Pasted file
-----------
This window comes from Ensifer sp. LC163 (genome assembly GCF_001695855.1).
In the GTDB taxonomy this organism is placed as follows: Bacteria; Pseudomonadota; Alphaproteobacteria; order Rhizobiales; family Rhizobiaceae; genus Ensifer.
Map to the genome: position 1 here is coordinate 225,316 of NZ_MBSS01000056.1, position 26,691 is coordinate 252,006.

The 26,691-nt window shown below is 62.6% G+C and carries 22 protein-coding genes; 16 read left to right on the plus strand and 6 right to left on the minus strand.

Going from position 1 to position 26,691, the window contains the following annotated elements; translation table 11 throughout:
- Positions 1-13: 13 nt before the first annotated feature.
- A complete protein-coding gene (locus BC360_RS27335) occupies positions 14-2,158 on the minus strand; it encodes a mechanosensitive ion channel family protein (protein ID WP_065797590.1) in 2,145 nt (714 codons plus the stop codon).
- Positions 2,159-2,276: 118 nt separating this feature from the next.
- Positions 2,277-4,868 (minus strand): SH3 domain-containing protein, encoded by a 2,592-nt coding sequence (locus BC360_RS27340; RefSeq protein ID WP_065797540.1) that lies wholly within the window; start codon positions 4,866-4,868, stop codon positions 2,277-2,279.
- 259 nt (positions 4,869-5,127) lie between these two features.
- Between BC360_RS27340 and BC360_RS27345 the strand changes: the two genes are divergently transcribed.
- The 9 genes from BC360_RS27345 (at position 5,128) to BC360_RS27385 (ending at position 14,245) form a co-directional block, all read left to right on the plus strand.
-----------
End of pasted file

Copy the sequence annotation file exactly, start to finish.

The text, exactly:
This window comes from Ensifer sp. LC163 (genome assembly GCF_001695855.1).
In the GTDB taxonomy this organism is placed as follows: Bacteria; Pseudomonadota; Alphaproteobacteria; order Rhizobiales; family Rhizobiaceae; genus Ensifer.
Map to the genome: position 1 here is coordinate 225,316 of NZ_MBSS01000056.1, position 26,691 is coordinate 252,006.

The 26,691-nt window shown below is 62.6% G+C and carries 22 protein-coding genes; 16 read left to right on the plus strand and 6 right to left on the minus strand.

Going from position 1 to position 26,691, the window contains the following annotated elements; translation table 11 throughout:
- Positions 1-13: 13 nt before the first annotated feature.
- A complete protein-coding gene (locus BC360_RS27335) occupies positions 14-2,158 on the minus strand; it encodes a mechanosensitive ion channel family protein (protein ID WP_065797590.1) in 2,145 nt (714 codons plus the stop codon).
- Positions 2,159-2,276: 118 nt separating this feature from the next.
- Positions 2,277-4,868 (minus strand): SH3 domain-containing protein, encoded by a 2,592-nt coding sequence (locus BC360_RS27340; RefSeq protein ID WP_065797540.1) that lies wholly within the window; start codon positions 4,866-4,868, stop codon positions 2,277-2,279.
- 259 nt (positions 4,869-5,127) lie between these two features.
- Between BC360_RS27340 and BC360_RS27345 the strand changes: the two genes are divergently transcribed.
- The 9 genes from BC360_RS27345 (at position 5,128) to BC360_RS27385 (ending at position 14,245) form a co-directional block, all read left to right on the plus strand.